|Type of record:||Monument|
|Name:||World War Two bomb craters|
Four World War Two bomb craters are visible on aerial photographs taken in 1941. The bombs may have been dropped during the same raid that damaged St Mary's Church (see (NHER 7091 and 38700).
Images - none
|Grid Reference:||TG 38330 30968|
|Parish:||HAPPISBURGH, NORTH NORFOLK, NORFOLK|
July 2004. Norfolk NMP.
Four World War Two bomb craters are visible on RAF aerial photographs dating to 1941 ((S1) to (S2)). They are located around TG 3835 3096. The most easterly crater lay in the hedgerow on the east side of the Beach Road at TG 38375 30940. The remaining three were located in a staggered line to the northwest, lying in the field to the west of the road. Each of the craters has a diameter of between 5m and 7m. The alignment of these craters matches the location of a fifth crater in Happisburgh churchyard (NHER 38700) and it it likely that they were also the result of bombs dropped on 27 October 1940 (See file for Happisburgh Church, NHER 7091). This is supported by the absence of the craters on aerial photographs dating to 19 September 1940 (S3).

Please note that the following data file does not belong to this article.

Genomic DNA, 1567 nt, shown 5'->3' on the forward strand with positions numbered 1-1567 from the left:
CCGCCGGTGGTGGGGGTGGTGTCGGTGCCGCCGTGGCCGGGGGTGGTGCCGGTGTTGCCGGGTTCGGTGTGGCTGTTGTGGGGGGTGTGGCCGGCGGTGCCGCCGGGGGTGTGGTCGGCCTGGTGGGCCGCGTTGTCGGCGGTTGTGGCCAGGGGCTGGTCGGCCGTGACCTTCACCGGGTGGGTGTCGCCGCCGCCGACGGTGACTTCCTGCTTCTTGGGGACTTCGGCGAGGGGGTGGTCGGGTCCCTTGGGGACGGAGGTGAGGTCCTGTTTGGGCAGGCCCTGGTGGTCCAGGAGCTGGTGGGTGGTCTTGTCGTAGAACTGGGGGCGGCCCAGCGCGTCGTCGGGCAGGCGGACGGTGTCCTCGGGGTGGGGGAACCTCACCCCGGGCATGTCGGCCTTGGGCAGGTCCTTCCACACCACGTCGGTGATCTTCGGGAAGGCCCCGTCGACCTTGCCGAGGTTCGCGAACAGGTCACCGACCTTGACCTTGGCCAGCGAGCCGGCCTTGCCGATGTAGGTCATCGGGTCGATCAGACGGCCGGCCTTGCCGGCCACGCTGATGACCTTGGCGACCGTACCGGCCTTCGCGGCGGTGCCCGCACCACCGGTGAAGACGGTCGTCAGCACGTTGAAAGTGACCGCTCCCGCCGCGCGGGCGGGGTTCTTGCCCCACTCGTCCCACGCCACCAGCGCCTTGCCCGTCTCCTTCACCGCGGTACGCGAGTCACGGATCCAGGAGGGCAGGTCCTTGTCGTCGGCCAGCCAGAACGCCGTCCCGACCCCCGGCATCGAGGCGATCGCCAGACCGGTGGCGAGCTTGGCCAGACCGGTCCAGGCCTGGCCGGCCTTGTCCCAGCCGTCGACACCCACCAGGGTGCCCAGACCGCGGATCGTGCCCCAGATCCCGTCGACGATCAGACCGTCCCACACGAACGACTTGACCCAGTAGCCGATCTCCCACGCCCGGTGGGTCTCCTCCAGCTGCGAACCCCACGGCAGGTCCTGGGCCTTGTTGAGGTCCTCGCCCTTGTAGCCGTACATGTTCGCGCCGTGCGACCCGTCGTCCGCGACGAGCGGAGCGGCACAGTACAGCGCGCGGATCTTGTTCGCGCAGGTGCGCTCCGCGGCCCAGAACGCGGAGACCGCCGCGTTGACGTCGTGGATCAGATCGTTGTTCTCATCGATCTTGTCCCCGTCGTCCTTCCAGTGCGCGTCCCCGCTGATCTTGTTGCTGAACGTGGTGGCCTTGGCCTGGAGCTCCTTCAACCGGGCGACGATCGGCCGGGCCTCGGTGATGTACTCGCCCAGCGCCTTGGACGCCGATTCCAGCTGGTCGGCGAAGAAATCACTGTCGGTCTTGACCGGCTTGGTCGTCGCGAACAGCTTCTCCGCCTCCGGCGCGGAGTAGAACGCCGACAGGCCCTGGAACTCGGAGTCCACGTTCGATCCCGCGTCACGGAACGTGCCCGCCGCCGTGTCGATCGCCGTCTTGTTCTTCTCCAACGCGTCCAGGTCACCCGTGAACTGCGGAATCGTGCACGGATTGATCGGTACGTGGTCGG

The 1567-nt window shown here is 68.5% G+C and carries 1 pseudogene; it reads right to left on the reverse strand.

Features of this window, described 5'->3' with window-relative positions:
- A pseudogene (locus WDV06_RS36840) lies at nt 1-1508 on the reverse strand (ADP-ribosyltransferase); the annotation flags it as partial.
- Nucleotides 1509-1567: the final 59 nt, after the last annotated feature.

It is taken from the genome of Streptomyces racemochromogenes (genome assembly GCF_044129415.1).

J. Albone (NMP), 21 July 2004.
- BOMB CRATER (World War Two - 1939 AD to 1945 AD)
Associated Finds - none
Protected Status - none
Sources and further reading
|<S1>||Vertical Aerial Photograph: RAF. 1941. RAF S/330 2-3 16-JUL-1941 (NMR). |
|<S2>||Oblique Aerial Photograph: RAF. 1941. NMR TG 3831/2 (MSO 31255 S378/H50 50) 07-AUG-1941. |
|<S3>||Oblique Aerial Photograph: RAF. 1940. NMR TG 3830/30 (MSO 31022 26/BR14/15 4863) 19-SEP-1940. |
Related records - none
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